Victory At Sea Ballast Point has been around for a long time and is definitely one of the “big boys” in the brewing world. The brewery is well known for its fishing-themed beer lineup and probably most notably their Sculpin IPA. Ballast Point started like many a craft brewery, with two guys who loved beer and a dream.
Jack White and Yuseff Cherney started Back Room Brewery after they first met, but in 1996 they changed the name to Ballast Point and just eight years later they had outgrown their space and moved to their current location in Scripps Ranch, Calif. After 10 or so years of brewing world-class beer, the guys at Ballast Point decided to try their hand at distilling and currently have seven spirits in their repertoire.
Victory At Sea is quite possibly one of the best “shelf beers” that you can find in good quantity. While it is not available year-round, it is available for several months. The beer itself is a porter that’s brewed with coffee from Caffe Calabria coffee beans, which is located in San Diego and whole vanilla beans. It was originally released on draft in 2008 and in 22-ounce bottles in 2009. It stayed in bombers and on draft until January of 2015 when it was released in 12-ounce bottles that come in a six-packs.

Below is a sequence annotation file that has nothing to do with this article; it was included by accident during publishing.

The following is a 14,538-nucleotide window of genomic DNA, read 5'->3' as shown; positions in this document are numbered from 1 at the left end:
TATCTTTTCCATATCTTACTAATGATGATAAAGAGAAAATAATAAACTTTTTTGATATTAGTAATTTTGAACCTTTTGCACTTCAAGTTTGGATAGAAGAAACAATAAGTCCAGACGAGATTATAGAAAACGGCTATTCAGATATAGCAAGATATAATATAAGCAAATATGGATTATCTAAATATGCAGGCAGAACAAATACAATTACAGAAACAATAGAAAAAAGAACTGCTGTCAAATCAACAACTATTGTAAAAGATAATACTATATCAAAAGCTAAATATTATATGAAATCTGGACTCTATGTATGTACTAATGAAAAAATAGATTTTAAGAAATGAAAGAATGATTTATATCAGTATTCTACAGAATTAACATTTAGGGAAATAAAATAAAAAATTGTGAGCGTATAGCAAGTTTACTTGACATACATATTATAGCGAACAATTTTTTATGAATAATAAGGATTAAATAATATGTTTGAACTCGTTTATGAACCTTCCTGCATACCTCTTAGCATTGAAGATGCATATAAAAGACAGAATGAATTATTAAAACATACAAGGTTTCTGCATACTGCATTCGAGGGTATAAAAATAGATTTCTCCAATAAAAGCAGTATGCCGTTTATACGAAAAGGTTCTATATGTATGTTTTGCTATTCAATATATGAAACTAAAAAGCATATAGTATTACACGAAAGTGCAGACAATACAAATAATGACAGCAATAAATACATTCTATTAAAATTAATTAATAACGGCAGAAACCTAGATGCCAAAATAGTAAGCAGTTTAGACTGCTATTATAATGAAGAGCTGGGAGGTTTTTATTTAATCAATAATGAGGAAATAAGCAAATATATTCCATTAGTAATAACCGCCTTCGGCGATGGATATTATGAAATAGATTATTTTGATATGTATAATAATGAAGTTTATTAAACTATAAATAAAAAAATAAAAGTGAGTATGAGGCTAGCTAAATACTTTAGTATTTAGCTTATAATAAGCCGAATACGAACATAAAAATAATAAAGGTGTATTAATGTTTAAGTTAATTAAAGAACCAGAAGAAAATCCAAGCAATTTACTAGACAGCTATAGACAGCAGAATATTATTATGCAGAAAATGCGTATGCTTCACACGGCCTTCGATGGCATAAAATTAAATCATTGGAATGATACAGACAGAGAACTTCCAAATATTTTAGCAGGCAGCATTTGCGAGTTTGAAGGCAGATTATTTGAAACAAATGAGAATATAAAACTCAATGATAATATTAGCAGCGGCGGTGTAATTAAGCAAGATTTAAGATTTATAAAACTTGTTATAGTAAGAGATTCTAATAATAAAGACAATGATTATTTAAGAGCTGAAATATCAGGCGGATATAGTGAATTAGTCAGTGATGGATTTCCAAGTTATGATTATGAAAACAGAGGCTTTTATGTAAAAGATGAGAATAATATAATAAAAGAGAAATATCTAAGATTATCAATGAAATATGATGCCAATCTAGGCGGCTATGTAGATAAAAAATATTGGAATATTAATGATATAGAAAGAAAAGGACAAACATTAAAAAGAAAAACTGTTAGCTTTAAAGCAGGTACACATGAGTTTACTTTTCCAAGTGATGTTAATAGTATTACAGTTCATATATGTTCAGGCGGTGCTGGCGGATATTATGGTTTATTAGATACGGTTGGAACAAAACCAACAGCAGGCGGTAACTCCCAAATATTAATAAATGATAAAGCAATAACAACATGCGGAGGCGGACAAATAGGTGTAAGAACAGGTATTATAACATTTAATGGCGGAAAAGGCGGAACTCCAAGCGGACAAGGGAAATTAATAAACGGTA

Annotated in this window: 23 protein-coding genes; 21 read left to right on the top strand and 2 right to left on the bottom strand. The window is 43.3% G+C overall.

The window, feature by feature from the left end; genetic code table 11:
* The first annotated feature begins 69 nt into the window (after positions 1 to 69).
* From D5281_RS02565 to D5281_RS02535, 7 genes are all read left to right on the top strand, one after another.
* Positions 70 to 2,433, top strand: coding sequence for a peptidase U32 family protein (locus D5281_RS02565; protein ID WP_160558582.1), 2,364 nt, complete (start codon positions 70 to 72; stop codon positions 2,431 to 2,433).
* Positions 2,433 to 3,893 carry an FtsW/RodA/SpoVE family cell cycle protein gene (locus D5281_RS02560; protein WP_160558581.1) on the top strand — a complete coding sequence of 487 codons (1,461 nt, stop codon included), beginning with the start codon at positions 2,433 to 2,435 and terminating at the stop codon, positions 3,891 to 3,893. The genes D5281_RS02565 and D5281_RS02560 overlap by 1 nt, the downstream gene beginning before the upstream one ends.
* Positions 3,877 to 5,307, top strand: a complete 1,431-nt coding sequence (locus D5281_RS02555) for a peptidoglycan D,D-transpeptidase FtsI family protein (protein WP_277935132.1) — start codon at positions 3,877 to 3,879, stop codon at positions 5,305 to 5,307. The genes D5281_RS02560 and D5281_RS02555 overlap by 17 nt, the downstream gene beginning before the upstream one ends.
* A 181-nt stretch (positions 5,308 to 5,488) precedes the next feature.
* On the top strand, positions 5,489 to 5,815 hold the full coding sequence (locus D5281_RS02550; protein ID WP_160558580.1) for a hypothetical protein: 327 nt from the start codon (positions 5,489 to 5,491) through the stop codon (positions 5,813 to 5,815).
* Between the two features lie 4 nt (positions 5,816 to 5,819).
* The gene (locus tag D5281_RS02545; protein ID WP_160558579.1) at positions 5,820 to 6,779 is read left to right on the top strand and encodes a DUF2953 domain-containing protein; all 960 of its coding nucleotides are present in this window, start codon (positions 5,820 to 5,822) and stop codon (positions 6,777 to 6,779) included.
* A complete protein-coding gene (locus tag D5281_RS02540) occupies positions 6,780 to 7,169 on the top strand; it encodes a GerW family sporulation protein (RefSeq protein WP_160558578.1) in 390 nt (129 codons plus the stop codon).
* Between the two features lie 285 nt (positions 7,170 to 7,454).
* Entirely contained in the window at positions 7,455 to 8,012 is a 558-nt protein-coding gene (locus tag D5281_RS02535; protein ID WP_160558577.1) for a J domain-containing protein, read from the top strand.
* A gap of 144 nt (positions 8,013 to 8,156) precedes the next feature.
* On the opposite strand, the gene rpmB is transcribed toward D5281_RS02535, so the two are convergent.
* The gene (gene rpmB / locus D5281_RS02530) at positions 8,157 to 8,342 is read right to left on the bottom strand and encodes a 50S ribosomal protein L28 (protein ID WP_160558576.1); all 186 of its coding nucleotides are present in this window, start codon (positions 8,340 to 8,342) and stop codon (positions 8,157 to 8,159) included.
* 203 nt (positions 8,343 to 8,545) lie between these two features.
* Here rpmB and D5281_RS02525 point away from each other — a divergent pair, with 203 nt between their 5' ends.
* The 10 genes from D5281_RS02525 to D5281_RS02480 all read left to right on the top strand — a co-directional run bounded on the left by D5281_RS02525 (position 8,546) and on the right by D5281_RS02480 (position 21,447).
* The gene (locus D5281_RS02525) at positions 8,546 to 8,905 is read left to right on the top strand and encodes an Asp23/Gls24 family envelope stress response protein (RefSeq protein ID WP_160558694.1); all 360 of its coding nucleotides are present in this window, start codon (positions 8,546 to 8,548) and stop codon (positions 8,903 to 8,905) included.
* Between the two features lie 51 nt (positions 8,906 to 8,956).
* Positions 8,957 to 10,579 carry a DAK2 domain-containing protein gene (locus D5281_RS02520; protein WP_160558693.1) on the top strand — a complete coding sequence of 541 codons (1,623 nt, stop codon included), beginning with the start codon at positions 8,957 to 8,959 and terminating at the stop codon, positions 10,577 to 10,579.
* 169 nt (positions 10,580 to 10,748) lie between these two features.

While it’s labeled a porter, Victory At Sea pours and looks just like a stout. It’s pitch black in the glass with a gorgeous two finger mocha head that sticks around for a while. There is a light lacing the beer leaves behind as well. Victory At Sea jumped into my nose and smashes it with a beautiful bouquet of semi-sweet chocolate, cold-pressed coffee and loads of vanilla.
There are traces of bitterness from the coffee, but it is balanced well with sweet as from the vanilla and chocolate notes. The taste follows along well with the nose; it hit me with a lot of coffee, some sweet vanilla and bittersweet chocolate. The order of tasting begins with sweet iced coffee, followed by strong vanilla, and then it finishes with a strong bitter coffee and dark chocolate flavor. The bitterness is does not come on harsh in any way, but works very well together to balance out the sweetness up front.